Cultural - Rotation, planting date, site selection, fertility, pH, plant populations, sanitation
Host Resistance - Resistant Varieties, Transgenic Crops
Mechanical - Cultivation, Tillage, Rotary Hoe, Fly Swatter, Traps, Screen, Fence
Physical -  Rain, Freezing, Solar Radiation

Key Issues / Questions…
What can be done to control this pest problem?
Cultural, mechanical, biological, chemical control options? Economics?
Are there windows of opportunity to disrupt the pests life cycle or potential impact?
Does the total management system allow for some options? Such as: Will early alfalfa harvest to control weevil interfere with crucial corn planting?
Given time and the farm’s resources what’s the optimum IPM option(s)?
Should option selected be reevaluated? - influence of weed size, insect age, crop growth stage, etc.

E. Proper implementation of management action
Implement the control carefully and at the right time. If pesticides are used, always follow label recommendations. Cultivation or using herbicides on weeds must be done at the right stage of weed and crop development for greatest impact. Pay close attention to the quality control of pest control actions, such as correct calibration of the application equipment and label recommendations. If appropriate, leave small, untreated areas to evaluate control effectiveness. Conduct management action with precision and thoroughness.

Key Issues / Questions…
Timely application of management procedures. Such as using herbicides on weeds at the right stage of development.
Use Quality control. Correct calibration of the sprayer
Integrated approach. Avoid the tendency to use chemicals when effective cultural controls or natural enemies are present.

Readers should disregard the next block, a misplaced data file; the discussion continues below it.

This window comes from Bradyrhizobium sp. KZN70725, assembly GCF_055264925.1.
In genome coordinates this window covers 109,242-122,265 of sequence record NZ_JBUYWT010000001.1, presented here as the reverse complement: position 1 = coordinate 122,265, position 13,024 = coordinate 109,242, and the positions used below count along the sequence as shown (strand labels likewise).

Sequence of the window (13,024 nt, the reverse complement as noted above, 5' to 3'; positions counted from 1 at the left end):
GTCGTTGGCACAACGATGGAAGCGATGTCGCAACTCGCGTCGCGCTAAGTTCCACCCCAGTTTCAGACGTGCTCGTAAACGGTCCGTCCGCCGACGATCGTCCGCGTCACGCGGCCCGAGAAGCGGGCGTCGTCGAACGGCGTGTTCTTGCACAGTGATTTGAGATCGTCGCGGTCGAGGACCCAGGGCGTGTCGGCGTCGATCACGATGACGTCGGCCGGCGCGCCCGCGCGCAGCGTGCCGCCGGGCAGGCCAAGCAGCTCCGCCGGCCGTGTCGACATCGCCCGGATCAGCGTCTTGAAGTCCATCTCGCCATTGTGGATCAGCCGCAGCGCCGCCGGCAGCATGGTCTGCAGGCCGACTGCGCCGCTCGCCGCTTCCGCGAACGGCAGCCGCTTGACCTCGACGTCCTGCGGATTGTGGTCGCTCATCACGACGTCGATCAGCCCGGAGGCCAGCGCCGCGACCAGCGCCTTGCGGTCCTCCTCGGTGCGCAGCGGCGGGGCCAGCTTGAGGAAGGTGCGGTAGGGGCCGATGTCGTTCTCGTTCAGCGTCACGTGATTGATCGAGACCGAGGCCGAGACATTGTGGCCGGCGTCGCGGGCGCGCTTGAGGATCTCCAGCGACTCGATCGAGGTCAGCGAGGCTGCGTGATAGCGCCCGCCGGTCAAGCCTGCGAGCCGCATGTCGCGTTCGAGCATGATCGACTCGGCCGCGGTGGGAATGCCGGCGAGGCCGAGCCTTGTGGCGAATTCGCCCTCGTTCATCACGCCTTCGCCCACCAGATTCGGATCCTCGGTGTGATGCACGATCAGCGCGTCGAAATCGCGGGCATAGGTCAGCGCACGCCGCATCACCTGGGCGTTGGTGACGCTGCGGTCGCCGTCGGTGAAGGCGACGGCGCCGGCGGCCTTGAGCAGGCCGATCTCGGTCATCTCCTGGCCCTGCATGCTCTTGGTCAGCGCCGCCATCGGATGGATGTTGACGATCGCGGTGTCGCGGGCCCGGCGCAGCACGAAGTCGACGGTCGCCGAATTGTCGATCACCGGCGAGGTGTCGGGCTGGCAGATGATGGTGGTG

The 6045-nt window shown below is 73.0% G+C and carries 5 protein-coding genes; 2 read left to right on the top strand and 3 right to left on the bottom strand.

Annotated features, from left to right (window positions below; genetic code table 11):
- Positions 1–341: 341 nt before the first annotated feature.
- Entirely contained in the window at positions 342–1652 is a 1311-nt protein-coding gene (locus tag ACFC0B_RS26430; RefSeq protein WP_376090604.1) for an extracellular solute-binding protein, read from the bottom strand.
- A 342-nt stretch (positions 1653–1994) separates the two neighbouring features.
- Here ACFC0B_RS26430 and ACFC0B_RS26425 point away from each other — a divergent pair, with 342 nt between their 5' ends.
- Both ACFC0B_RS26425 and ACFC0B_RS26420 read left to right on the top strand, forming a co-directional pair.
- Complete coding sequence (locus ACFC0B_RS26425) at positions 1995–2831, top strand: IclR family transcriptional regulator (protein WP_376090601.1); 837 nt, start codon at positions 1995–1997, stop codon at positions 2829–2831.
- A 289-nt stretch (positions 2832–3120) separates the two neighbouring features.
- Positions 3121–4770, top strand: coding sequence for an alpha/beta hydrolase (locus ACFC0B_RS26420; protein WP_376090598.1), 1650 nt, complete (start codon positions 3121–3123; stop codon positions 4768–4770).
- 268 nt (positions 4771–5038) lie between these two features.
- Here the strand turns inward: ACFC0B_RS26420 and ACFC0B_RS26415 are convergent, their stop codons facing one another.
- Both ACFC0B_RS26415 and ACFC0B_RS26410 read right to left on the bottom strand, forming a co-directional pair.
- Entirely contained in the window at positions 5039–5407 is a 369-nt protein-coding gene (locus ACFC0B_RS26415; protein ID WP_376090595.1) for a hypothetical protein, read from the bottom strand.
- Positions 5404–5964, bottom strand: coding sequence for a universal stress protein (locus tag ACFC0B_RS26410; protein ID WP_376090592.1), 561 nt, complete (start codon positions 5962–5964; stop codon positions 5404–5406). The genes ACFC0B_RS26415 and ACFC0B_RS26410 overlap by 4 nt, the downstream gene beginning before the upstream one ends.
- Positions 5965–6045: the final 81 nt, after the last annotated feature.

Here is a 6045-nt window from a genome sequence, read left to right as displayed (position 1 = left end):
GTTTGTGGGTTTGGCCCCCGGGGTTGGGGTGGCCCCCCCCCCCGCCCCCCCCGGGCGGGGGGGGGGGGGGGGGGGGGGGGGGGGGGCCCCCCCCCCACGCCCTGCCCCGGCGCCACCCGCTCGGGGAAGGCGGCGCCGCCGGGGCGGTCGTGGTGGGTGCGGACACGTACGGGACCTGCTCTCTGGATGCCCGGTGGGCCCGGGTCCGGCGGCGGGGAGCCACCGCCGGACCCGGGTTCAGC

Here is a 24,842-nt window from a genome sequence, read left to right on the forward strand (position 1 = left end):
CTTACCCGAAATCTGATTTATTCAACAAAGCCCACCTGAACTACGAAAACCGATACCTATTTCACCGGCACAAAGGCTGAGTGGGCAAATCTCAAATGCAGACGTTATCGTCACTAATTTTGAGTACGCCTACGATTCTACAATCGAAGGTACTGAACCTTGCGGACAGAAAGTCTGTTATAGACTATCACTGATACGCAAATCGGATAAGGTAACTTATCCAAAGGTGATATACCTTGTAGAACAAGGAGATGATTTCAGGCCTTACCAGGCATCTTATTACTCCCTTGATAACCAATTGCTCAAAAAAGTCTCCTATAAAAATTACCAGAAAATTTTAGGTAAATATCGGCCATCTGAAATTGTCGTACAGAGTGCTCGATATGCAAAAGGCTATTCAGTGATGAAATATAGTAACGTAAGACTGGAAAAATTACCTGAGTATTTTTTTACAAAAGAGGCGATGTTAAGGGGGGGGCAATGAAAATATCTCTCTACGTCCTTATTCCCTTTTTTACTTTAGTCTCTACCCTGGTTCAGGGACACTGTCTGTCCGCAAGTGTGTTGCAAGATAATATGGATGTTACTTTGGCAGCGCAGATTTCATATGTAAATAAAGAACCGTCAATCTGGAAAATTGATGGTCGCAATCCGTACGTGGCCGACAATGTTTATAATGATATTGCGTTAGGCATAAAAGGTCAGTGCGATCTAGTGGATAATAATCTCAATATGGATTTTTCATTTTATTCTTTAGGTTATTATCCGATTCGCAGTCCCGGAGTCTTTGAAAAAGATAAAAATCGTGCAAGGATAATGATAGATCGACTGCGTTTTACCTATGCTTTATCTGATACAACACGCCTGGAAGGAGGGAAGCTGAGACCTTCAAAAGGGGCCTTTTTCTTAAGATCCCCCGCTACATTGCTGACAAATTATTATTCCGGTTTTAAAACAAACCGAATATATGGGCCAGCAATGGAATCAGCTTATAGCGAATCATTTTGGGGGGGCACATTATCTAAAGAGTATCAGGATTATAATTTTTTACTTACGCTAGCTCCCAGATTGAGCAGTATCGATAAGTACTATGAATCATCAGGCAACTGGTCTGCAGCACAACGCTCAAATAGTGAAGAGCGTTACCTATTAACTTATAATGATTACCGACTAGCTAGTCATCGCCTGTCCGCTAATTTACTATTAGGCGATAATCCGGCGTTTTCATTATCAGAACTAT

Keep records of actions taken.
Once you have chosen your course of action: Be precise, Be thorough, Be timely, Use quality control.

F. Evaluation of effectiveness of management action
After a pest control action is taken, review what went right—and equally as important, what went wrong or could be improved. Did the control work? Scout the field again and compare pest activity before and after treatment. Was the problem identified properly? Was the field sampling unbiased? Was threshold guideline used and was it used correctly? Was the choice of control based on sound judgment or outside pressure? What changes to the system would make it better? Enter this information as part of an updated field history. This evaluation step is a very important part of the IPM process since it enables you to learn from experience and find ways to improve management skills and impact.

Key Issues / Questions…
Review what went wrong - what went right
Did you trip up the steps, or climb gracefully? Was the “problem” identified correctly?
Sampling unbiased? Threshold guideline followed?
Choice of control based on sound judgment or salesperson pressure?
Check (no treat) plots to evaluate the action
What changes to the system would make it better?